Calamagrostis × acutiflora ‘Overdam’, early May
In a year of great change and without much active gardening, no immediate candidate for my plant of the year presented itself, but on reflection, and on going through my images it became obvious that one plant had in fact been outstanding in the cottage garden at Colesbourne. It's the grass Calamagrostis
‘Overdam’, raised in Denmark, which I'd planted quite extensively in the gravel border in 2011. It emerges as the weather warms up with each blade crisply variegated with white and flushed pink: a very pleasing clean, fresh look for spring. It looks good on its own at this stage, but it pairs beautifully with many other plants, whether with more solid green foliage, or flowers.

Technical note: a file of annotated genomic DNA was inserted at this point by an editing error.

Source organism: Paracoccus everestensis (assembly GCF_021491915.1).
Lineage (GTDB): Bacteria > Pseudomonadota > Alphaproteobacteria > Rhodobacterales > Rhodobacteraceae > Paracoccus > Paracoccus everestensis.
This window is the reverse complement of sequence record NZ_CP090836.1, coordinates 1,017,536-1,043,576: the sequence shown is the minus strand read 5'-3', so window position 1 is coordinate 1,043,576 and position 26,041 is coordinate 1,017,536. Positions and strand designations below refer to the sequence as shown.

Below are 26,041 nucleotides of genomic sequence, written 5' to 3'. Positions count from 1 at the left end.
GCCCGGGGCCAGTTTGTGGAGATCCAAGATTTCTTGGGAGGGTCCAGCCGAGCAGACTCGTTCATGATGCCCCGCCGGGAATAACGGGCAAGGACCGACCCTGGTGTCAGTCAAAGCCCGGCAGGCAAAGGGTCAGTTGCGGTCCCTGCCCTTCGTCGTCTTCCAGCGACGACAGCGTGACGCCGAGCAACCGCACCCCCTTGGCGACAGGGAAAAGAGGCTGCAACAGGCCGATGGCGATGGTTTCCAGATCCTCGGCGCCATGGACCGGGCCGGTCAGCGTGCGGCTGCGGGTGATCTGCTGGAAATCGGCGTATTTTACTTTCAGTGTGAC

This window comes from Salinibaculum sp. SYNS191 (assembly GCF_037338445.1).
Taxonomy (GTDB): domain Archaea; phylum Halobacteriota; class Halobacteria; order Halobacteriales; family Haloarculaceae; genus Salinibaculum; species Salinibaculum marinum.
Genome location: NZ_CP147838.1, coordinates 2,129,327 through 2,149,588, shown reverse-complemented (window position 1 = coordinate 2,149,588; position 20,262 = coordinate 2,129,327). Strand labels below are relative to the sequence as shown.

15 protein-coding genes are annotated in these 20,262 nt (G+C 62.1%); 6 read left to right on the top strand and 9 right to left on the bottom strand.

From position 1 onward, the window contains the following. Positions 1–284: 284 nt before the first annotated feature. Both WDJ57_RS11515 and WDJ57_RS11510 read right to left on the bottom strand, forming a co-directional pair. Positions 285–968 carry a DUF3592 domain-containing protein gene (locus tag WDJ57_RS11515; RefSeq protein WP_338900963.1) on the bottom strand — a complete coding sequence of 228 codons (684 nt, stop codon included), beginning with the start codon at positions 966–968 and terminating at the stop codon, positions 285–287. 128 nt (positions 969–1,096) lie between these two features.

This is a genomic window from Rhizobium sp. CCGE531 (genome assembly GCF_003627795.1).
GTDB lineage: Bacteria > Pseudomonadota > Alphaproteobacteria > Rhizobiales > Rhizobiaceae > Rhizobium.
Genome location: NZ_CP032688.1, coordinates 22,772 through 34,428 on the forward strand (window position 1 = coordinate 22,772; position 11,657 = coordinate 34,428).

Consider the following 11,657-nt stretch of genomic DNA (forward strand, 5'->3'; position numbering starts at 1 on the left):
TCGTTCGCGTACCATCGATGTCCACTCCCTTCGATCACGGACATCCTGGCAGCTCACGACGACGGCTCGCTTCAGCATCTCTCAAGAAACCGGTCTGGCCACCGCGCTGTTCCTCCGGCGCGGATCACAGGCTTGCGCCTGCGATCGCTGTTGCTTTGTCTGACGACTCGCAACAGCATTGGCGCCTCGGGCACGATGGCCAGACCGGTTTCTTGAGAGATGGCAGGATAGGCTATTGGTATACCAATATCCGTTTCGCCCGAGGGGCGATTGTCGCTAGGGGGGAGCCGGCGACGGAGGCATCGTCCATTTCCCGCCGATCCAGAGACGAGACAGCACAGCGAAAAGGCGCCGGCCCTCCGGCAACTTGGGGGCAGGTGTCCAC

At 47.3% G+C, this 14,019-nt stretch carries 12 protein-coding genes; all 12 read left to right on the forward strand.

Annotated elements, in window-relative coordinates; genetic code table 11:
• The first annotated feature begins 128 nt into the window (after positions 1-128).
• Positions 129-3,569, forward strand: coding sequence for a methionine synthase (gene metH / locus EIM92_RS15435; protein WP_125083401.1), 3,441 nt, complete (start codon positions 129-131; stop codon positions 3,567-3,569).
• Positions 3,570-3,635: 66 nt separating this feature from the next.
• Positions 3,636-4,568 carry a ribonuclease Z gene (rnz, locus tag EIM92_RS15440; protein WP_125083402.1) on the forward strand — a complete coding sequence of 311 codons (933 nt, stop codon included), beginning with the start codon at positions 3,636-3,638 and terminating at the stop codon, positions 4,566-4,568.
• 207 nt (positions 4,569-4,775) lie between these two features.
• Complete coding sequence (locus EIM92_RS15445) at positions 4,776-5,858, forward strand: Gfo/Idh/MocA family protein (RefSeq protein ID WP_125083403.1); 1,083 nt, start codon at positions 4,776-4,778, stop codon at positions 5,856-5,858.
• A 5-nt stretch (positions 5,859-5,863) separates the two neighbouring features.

|Calamagrostis 'Overdam' with tulips, April|
|With Allium 'Purple Sensation', May.|
With the bulbs it almost becomes a supporting act, but after they fade it becomes a star in its own right (again), with massed plumes of pinkish-purple flowers providing a remarkable depth of colour in the border, though the variegation fades. The flowering stems are extremely strong and flexible and return to the vertical however buffeted they've been, through summer, autumn and most of the winter. They begin to get a bit dishevelled in late winter and at that time I would cut them back to tidy them up and let the new shoots up. It is not faultless; my main quibble is that is perhaps just fractionally too stiff and that the clumps, at least in their early years, remain distinct rather than blending together, but much depends on the angle at which the stand is viewed. This is a minor flaw, however, in an outstanding, and to me, indispensable plant.
|In full flower (back, behind Deschampsia 'Goldtau'), July|
|Bleached by now, the flowering stems remain attractive in October.|
|Calamagrostis 'Overdam', with Rudbeckia triloba 'Prairie Glow', October.|